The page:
Call for papers: a special issue on "Spectatorship in Popular Film and Television" in The Journal of Popular Film and Television.
Audiences, reception studies, fan culture -- these topics claim an increasingly prominent aspect of film and television studies. How do social and cultural factors influence the ways in which viewers (past and present) understand what they see on the screen? The JPFT seeks essays for a theme issue on spectatorship in film and television. Topics may include, but are not limited to, the following:
*Who have been the audiences for film and television in general, or for certain genres? Have audiences changed significantly over time? If so, how? If not, why?
*How have viewers created meanings from the movies and programs they have seen? How are various audience interpretations in conflict or in agreement?
*How is the practice of moviegoing or television watching different for various audiences? How have these customs changed over time, and what are the historical, social and/or behavioral implications of these alternatives?
*How have film exhibitors, television programmers and producers attempted to shape and influence the composition and reaction of their audiences? What socio-cultural, aesthetic, technological and business strategies have they employed? When have particular strategies been successful or unsuccessful and why?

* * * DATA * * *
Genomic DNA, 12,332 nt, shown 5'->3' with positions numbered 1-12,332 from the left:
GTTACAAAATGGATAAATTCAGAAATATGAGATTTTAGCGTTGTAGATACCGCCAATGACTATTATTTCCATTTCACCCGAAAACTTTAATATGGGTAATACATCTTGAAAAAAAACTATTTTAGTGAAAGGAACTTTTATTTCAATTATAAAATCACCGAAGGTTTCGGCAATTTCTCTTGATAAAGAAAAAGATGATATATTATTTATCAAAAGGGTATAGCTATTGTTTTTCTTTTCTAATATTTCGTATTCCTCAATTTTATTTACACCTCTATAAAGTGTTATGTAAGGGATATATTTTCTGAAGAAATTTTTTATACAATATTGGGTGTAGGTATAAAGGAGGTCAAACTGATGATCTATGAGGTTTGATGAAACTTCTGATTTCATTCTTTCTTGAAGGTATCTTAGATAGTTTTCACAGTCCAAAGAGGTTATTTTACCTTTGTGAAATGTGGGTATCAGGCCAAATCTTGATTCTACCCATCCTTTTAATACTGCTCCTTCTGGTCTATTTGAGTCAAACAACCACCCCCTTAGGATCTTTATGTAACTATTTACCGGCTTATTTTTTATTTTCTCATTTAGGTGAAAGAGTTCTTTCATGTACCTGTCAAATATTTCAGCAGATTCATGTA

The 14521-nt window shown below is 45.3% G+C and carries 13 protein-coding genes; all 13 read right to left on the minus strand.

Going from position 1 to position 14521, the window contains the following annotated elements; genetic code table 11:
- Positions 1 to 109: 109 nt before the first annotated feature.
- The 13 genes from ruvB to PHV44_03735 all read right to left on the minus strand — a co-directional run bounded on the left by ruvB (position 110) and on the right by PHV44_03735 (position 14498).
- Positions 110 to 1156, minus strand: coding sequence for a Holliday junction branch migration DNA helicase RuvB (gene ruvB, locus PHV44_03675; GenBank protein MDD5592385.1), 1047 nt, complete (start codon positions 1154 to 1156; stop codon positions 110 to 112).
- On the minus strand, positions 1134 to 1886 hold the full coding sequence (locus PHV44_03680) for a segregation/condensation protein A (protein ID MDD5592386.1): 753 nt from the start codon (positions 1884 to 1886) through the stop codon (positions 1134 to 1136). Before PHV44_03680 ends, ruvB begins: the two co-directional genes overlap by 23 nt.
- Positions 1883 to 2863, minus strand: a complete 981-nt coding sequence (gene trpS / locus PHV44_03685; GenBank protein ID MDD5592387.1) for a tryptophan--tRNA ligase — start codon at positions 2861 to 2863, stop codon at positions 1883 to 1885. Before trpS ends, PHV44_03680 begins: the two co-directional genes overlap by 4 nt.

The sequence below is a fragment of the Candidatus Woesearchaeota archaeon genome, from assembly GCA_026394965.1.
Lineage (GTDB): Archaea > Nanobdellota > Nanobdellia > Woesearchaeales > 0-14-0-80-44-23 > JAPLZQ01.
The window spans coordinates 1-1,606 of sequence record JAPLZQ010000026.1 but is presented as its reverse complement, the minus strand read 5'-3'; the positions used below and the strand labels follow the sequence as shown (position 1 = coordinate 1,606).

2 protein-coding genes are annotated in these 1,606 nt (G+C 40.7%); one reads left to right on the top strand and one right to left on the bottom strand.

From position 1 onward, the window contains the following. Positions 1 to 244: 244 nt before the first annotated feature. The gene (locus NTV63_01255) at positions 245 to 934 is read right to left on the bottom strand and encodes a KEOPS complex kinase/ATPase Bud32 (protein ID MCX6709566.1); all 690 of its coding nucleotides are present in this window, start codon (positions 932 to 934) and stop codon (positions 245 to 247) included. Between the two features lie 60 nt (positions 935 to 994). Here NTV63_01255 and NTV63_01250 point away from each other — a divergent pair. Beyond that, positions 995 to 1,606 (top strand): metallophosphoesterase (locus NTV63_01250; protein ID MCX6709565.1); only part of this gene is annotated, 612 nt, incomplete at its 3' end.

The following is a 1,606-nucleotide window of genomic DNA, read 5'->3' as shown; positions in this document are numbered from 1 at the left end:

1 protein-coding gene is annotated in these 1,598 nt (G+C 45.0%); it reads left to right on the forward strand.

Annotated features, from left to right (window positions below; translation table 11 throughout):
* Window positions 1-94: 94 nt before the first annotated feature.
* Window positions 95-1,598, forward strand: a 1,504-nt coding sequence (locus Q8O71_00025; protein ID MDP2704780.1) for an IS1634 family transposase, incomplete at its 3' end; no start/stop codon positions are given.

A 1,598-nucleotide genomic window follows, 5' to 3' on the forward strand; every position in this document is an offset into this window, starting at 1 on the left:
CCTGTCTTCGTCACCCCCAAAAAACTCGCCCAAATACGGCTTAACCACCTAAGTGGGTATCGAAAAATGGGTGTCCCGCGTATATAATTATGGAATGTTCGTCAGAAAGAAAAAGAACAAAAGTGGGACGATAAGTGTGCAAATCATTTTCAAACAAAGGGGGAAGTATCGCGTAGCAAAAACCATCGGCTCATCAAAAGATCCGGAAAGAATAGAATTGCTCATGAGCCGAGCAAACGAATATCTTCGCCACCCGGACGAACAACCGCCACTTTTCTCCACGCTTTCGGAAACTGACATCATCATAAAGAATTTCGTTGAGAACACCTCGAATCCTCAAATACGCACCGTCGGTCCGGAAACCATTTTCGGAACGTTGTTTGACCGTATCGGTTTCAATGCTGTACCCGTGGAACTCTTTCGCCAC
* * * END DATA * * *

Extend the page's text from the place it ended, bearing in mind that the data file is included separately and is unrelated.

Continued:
How have fans actively shaped their interests in film and television programs, characters and stars through publications, conventions, and behavior at cult film performances or through other means?
We welcome a wide variety of approaches to spectatorship -- historical frameworks, ethnography, reception studies drawing on psychological, film and literary theory, and media influence studies using a sociological or communication studies perspective.
Submissions should be no longer than 20 pages and should conform to the MLA style. Send three hard copies (with self-addressed, stamped envelope if return is desired) no later than 31 January 2001 to Kathryn H. Fuller-Seeley (address below). Do not submit computer diskettes at this time, and no faxed or emailed submissions, please. Address all inquiries to Professor Fuller-Seeley at the above address, or email (below).
Professor Kathy H. Fuller-Seeley
History Department PO Box 2001
Virginia Commonwealth University
Richmond, VA 23284
(804)828-9666 Email: email@example.com
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